UNITED NATIONS, Oct. 21 (Xinhua) -- The UN special envoy for Yemen, Ismail Ould Cheikh Ahmed, welcomed the start of the cessation of hostilities that began at midnight on Oct. 19, and "he urges all parties to work to ensure that the terms are fully respected," UN spokesman Stephane Dujarric told reporters here Friday.
"The special envoy notes that the Cessation of Hostilities is fragile but largely holding and underscores the improvement of the general security situation in Sana'a and several areas in Yemen, despite the reported cases of violations in other areas like Taiz and the borders with the Kingdom of Saudi Arabia," Dujarric said at a daily news briefing here.
"He urges the sides to show restraint, avoid further escalation, and strictly adhere to the 72-hour ceasefire," the spokesman said.
"The special envoy is liaising with the parties to agree on an extension for the duration of the Cessation of Hostilities to create a conducive environment for a long lasting peace in the country," Dujarric said. "He reminds all parties that the terms and conditions for the cessation of hostilities include commitments for the unhindered access for humanitarian supplies and personnel to all parts of Yemen."
Yemen's dominant Shiite Houthi group traded accusations with Saudi Arabia on Friday over breaching a ceasefire mediated by the United Nations, deepening the uncertainty of the peace process in the country.
The UN-brokered 72-hour ceasefire, meant to last for three days, came into effect on Wednesday midnight.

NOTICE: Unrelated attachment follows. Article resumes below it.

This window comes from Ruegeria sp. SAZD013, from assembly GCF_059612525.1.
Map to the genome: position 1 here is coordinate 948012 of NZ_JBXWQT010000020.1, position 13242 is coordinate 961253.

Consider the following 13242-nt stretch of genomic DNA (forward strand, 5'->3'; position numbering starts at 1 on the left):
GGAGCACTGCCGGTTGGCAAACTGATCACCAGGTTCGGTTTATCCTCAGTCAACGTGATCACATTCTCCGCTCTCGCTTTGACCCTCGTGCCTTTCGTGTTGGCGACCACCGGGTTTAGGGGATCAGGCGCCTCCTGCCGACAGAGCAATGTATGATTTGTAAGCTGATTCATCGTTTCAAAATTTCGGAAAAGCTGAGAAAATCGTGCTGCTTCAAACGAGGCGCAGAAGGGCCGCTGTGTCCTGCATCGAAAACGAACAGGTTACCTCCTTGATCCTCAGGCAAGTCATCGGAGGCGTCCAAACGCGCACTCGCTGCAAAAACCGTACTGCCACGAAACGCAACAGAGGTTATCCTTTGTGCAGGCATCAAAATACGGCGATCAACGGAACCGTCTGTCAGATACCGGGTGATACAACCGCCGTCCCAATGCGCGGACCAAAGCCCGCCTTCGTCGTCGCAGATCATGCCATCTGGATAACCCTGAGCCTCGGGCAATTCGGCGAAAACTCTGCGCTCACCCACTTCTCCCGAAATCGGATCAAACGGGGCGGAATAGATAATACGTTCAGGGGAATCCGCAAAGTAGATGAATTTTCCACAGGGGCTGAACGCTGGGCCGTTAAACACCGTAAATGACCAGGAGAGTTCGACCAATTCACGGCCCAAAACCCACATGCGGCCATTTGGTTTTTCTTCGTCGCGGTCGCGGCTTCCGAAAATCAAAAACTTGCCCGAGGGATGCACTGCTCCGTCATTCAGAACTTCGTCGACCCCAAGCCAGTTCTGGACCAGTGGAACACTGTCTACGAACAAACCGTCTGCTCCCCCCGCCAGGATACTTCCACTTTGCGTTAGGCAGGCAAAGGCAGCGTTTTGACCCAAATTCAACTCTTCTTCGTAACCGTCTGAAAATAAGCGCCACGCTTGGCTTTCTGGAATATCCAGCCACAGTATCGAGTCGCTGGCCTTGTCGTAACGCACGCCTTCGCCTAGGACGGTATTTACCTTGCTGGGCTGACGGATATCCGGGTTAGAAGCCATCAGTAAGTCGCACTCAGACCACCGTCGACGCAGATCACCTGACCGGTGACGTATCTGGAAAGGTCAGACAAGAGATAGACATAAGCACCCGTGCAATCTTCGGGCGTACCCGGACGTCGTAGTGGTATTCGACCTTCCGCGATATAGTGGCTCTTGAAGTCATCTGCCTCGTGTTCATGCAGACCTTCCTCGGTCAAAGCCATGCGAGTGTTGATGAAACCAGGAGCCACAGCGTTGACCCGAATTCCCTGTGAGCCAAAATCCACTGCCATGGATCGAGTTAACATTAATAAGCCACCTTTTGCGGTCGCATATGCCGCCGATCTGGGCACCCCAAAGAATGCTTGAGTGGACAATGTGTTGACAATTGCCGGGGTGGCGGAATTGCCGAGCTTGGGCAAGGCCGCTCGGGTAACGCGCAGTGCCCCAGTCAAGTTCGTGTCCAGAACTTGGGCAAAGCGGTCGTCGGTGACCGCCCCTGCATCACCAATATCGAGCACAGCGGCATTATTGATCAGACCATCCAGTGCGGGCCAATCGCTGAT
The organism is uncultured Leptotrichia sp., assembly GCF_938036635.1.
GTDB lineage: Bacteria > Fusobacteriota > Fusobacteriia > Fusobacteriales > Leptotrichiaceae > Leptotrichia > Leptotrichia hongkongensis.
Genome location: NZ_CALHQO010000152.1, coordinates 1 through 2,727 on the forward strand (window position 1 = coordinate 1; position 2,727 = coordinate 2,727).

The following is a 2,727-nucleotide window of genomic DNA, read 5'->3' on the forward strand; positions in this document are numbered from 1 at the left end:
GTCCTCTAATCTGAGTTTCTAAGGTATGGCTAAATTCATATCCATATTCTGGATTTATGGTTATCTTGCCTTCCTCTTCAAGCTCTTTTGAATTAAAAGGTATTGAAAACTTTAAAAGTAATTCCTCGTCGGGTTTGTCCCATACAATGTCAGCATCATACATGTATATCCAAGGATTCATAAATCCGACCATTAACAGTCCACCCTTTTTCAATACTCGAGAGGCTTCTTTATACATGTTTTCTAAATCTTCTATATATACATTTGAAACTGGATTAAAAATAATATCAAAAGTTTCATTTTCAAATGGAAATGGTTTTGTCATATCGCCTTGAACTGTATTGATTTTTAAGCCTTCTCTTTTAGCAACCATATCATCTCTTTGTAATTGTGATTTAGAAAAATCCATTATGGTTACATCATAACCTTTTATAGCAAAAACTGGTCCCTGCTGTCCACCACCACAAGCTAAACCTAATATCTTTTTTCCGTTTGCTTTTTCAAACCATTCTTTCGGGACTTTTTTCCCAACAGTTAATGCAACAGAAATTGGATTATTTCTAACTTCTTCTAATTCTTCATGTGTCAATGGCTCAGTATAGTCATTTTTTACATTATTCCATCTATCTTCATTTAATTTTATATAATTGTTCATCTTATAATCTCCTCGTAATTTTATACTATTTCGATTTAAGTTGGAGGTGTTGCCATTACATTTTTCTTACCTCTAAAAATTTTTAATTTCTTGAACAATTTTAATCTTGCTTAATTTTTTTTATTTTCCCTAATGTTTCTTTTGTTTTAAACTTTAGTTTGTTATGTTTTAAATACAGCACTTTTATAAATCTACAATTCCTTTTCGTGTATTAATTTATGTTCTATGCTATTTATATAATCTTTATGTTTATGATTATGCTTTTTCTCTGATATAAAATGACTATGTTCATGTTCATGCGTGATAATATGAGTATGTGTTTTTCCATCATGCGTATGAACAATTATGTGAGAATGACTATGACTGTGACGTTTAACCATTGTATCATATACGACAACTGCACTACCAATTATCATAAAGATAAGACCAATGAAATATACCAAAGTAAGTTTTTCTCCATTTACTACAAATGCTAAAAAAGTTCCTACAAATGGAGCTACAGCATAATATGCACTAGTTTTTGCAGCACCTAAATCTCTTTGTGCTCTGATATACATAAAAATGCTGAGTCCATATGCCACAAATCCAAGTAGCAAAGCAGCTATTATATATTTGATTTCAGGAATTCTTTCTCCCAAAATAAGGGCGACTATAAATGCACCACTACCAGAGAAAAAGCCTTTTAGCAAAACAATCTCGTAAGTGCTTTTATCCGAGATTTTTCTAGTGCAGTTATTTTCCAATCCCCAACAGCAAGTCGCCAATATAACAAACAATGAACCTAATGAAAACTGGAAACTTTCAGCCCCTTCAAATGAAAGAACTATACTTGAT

The ceasefire is aimed at facilitating humanitarian aid supplies to the war-stricken cities.
UN officials hoped the truce would be extended to pave the way for resuming stalled peace talks and to end the war.
The conflict in Yemen began after Arab-spring style 2011 mass protests that eventually forced former President Ali Abdullah Saleh out of power.
The Houthis, supported by Saleh, seized the Yemeni capital Sana'a and some other Yemeni cities in September 2014, forcing President Abd-Rabbu Mansour Hadi and his government into exile.
The Houthis and their ally forces loyal to Saleh have controlled most of Yemen's northern regions since September 2014, while the Saudi-backed Hadi's government has worked with its tribal allies in the southern provinces they recaptured from Houthi rebels.
The Saudi-led coalition intervened in Yemen's conflict in March 2015 with an air force campaign to restore Hadi to the power and roll back Houthi gains.
The 19-month civil war has killed more than 10,000 people, mostly civilians in the Middle East country.